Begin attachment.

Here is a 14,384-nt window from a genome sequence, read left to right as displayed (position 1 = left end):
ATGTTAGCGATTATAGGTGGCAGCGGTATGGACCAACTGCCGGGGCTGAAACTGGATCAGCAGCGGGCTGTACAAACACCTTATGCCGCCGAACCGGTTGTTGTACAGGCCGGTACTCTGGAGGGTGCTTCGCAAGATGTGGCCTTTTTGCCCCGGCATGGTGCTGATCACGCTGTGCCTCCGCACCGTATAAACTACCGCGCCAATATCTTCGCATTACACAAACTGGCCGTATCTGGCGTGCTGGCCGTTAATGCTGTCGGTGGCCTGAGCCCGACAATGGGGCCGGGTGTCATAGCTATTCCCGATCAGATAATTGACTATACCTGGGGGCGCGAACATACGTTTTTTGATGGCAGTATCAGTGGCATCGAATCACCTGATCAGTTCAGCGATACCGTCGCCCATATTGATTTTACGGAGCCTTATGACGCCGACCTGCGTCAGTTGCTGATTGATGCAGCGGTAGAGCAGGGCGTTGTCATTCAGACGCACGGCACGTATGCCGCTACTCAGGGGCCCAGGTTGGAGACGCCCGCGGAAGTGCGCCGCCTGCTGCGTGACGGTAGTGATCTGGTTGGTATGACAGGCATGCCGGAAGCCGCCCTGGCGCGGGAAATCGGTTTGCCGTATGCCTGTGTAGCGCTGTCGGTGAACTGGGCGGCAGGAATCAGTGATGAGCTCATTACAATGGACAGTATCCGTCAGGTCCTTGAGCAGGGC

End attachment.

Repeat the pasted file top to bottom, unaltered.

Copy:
Here is a 14,384-nt window from a genome sequence, read left to right as displayed (position 1 = left end):
ATGTTAGCGATTATAGGTGGCAGCGGTATGGACCAACTGCCGGGGCTGAAACTGGATCAGCAGCGGGCTGTACAAACACCTTATGCCGCCGAACCGGTTGTTGTACAGGCCGGTACTCTGGAGGGTGCTTCGCAAGATGTGGCCTTTTTGCCCCGGCATGGTGCTGATCACGCTGTGCCTCCGCACCGTATAAACTACCGCGCCAATATCTTCGCATTACACAAACTGGCCGTATCTGGCGTGCTGGCCGTTAATGCTGTCGGTGGCCTGAGCCCGACAATGGGGCCGGGTGTCATAGCTATTCCCGATCAGATAATTGACTATACCTGGGGGCGCGAACATACGTTTTTTGATGGCAGTATCAGTGGCATCGAATCACCTGATCAGTTCAGCGATACCGTCGCCCATATTGATTTTACGGAGCCTTATGACGCCGACCTGCGTCAGTTGCTGATTGATGCAGCGGTAGAGCAGGGCGTTGTCATTCAGACGCACGGCACGTATGCCGCTACTCAGGGGCCCAGGTTGGAGACGCCCGCGGAAGTGCGCCGCCTGCTGCGTGACGGTAGTGATCTGGTTGGTATGACAGGCATGCCGGAAGCCGCCCTGGCGCGGGAAATCGGTTTGCCGTATGCCTGTGTAGCGCTGTCGGTGAACTGGGCGGCAGGAATCAGTGATGAGCTCATTACAATGGACAGTATCCGTCAGGTCCTTGAGCAGGGC